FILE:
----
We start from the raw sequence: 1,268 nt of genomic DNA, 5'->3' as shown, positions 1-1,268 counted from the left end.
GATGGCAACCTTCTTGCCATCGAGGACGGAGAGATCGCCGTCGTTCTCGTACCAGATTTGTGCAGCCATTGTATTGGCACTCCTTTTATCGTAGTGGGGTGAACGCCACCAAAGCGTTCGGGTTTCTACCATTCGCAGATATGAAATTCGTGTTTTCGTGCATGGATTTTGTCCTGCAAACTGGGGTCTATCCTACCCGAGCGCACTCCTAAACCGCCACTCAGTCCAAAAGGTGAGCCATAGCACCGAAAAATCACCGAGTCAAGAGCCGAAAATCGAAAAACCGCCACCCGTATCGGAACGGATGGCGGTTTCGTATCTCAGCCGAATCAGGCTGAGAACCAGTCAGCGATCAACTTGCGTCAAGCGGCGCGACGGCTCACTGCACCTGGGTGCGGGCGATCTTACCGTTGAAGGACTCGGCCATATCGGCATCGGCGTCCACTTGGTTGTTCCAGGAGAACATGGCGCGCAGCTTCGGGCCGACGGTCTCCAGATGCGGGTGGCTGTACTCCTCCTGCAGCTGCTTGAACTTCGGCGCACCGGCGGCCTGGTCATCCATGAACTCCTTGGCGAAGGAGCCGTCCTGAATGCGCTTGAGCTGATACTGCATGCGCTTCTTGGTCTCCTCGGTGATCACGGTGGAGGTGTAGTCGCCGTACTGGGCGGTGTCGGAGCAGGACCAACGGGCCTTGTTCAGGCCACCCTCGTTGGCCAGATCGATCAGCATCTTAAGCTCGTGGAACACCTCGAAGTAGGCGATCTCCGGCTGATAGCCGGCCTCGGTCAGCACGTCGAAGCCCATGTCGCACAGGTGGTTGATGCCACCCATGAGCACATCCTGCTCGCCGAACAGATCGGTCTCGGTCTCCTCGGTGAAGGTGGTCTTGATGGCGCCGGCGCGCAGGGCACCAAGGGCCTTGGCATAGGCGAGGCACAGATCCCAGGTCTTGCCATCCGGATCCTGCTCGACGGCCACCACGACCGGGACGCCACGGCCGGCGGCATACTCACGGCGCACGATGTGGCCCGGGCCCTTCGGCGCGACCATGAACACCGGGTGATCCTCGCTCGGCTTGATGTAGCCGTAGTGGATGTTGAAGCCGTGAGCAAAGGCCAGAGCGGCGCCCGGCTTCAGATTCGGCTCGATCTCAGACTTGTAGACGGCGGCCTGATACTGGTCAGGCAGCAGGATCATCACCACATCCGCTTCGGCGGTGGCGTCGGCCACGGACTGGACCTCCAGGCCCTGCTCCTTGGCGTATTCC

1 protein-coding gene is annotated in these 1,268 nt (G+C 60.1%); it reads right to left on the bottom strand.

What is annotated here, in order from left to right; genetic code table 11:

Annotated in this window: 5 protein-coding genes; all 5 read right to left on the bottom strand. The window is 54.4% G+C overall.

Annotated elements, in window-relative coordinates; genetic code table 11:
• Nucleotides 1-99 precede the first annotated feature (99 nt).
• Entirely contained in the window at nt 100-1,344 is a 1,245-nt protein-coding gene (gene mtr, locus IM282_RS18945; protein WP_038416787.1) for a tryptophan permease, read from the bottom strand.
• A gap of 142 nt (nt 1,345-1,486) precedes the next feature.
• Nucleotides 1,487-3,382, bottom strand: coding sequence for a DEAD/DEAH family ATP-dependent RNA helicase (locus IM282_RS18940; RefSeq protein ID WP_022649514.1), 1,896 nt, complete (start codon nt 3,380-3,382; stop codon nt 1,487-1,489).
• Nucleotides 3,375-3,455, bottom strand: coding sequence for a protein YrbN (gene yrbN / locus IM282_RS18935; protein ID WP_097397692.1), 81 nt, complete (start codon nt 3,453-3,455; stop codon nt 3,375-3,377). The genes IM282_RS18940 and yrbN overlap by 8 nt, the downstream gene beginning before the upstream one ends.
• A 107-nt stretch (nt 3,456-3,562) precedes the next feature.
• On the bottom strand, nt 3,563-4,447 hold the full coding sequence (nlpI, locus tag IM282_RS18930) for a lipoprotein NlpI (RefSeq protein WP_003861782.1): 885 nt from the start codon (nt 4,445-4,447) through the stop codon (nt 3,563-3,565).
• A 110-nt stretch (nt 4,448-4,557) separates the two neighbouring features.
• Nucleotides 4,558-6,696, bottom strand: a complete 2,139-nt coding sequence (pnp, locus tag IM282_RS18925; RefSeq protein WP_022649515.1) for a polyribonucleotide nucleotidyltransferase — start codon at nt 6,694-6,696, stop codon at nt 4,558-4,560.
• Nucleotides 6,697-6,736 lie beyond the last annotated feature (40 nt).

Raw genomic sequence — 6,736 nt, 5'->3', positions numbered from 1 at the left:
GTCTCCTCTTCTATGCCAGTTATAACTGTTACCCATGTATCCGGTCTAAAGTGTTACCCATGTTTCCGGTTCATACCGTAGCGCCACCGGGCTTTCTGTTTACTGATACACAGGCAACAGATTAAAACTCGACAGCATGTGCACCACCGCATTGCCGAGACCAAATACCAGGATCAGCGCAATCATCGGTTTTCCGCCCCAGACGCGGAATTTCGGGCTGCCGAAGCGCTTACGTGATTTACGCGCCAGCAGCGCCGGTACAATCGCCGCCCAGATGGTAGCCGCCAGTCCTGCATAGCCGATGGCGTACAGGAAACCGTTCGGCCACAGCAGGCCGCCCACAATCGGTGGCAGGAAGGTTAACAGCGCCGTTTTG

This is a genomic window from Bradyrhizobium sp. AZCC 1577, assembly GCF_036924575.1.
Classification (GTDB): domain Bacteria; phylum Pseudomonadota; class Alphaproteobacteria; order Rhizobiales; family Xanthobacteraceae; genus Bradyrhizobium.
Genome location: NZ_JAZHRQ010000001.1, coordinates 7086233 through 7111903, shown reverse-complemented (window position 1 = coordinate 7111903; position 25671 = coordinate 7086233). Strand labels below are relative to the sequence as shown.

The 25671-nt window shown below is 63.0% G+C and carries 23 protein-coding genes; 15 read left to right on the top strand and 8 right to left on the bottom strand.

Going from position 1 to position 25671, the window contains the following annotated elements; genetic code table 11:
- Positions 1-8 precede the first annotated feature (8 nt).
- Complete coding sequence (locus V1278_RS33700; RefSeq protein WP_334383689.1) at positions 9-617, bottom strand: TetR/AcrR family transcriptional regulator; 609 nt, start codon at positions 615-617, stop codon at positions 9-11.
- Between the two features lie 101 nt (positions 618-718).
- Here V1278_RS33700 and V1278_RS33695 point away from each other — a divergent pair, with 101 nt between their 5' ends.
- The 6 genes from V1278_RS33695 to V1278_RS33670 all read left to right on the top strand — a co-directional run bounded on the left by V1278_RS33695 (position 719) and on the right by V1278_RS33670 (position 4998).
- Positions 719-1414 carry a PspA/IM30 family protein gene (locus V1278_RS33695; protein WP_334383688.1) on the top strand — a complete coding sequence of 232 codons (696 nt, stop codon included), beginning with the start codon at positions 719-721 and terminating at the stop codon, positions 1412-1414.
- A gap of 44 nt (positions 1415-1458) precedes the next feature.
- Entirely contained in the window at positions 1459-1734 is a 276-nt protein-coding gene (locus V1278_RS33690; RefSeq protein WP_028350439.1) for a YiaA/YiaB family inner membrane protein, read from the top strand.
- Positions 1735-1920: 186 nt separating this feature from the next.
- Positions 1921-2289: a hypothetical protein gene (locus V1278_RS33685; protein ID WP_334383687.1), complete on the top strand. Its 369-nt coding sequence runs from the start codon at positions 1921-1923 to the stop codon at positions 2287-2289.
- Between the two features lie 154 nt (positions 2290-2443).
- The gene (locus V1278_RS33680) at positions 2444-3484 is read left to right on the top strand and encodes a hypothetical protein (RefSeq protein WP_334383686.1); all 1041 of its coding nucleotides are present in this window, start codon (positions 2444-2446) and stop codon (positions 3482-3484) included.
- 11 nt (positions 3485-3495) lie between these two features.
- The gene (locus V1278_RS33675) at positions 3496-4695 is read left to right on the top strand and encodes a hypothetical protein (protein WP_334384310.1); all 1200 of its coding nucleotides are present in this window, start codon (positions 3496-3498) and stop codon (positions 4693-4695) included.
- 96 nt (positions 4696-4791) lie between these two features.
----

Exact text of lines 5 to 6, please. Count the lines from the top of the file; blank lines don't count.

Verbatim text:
Annotated in this window: 5 protein-coding genes; all 5 read right to left on the bottom strand. The window is 54.4% G+C overall.

Annotated elements, in window-relative coordinates; genetic code table 11: